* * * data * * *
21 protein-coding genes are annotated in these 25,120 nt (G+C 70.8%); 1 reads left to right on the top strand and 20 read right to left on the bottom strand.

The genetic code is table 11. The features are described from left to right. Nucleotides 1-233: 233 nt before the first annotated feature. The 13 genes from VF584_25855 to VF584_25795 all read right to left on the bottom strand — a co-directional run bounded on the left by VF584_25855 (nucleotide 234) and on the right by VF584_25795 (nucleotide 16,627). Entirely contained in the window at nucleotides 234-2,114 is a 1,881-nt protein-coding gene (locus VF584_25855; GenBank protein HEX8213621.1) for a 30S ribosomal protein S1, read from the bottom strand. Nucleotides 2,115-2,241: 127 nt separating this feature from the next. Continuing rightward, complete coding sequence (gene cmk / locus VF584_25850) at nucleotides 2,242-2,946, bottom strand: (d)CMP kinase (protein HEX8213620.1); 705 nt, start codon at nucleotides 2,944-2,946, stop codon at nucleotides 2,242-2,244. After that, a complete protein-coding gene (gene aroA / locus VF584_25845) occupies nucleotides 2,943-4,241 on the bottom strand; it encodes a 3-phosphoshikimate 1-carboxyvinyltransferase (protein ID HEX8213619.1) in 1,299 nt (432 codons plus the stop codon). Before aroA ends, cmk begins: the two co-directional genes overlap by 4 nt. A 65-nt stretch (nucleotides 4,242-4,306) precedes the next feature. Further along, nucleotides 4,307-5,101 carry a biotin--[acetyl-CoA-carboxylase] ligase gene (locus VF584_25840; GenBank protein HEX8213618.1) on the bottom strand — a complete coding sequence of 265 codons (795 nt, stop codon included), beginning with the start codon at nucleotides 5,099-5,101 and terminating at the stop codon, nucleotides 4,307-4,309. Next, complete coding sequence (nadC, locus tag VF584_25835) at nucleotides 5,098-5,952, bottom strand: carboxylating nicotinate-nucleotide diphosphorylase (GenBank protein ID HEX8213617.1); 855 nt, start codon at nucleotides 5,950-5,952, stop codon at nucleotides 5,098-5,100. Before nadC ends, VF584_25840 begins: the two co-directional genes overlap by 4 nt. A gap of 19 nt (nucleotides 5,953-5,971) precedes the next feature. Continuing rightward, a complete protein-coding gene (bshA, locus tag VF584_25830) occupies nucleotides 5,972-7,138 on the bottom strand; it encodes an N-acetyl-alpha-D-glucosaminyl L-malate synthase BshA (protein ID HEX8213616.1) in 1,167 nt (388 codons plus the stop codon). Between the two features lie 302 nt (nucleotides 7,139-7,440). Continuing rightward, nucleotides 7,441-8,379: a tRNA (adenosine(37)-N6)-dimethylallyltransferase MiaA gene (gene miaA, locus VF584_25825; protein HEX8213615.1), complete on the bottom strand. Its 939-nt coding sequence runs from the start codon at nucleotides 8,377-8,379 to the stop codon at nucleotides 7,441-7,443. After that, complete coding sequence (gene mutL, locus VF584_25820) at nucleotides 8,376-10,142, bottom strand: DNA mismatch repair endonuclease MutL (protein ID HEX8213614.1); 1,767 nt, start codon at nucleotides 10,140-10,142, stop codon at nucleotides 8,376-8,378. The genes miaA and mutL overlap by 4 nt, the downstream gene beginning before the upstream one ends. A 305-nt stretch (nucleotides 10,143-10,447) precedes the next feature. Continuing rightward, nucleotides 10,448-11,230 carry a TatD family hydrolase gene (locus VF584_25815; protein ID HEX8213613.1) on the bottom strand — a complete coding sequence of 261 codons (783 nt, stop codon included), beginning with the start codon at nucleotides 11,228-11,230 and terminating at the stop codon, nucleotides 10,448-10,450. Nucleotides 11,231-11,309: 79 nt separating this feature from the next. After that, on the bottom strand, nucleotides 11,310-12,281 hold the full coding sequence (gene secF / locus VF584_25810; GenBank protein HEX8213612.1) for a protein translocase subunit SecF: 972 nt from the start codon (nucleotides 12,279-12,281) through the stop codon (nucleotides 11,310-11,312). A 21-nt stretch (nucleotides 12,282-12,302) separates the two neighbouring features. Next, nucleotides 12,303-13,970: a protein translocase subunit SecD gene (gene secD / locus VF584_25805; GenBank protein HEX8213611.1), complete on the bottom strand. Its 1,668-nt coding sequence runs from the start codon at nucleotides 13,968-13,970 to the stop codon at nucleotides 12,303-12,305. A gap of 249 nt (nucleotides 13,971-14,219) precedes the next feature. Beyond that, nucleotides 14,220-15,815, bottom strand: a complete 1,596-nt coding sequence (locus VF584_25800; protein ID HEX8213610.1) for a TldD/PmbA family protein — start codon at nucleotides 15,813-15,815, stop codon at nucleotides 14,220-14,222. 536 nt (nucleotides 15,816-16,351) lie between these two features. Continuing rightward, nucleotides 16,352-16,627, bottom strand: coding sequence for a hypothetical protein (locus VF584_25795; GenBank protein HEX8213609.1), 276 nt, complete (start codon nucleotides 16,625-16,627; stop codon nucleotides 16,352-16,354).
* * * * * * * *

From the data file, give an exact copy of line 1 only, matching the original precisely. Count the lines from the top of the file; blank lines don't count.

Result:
21 protein-coding genes are annotated in these 25,120 nt (G+C 70.8%); 1 reads left to right on the top strand and 20 read right to left on the bottom strand.